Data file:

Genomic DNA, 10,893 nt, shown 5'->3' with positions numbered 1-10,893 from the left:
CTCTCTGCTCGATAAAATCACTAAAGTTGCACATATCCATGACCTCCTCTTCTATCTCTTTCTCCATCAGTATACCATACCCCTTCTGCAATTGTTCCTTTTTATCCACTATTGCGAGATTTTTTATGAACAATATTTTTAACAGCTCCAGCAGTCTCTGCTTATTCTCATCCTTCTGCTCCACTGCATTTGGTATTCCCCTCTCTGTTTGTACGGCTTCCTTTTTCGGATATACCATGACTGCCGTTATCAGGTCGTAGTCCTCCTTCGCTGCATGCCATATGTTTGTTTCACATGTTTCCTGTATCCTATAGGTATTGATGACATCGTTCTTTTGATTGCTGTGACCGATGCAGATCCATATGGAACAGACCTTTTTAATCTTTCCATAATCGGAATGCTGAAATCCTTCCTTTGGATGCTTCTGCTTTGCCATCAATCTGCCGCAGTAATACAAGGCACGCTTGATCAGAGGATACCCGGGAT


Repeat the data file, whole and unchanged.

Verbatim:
Genomic DNA, 10,893 nt, shown 5'->3' with positions numbered 1-10,893 from the left:
CTCTCTGCTCGATAAAATCACTAAAGTTGCACATATCCATGACCTCCTCTTCTATCTCTTTCTCCATCAGTATACCATACCCCTTCTGCAATTGTTCCTTTTTATCCACTATTGCGAGATTTTTTATGAACAATATTTTTAACAGCTCCAGCAGTCTCTGCTTATTCTCATCCTTCTGCTCCACTGCATTTGGTATTCCCCTCTCTGTTTGTACGGCTTCCTTTTTCGGATATACCATGACTGCCGTTATCAGGTCGTAGTCCTCCTTCGCTGCATGCCATATGTTTGTTTCACATGTTTCCTGTATCCTATAGGTATTGATGACATCGTTCTTTTGATTGCTGTGACCGATGCAGATCCATATGGAACAGACCTTTTTAATCTTTCCATAATCGGAATGCTGAAATCCTTCCTTTGGATGCTTCTGCTTTGCCATCAATCTGCCGCAGTAATACAAGGCACGCTTGATCAGAGGATACCCGGGAT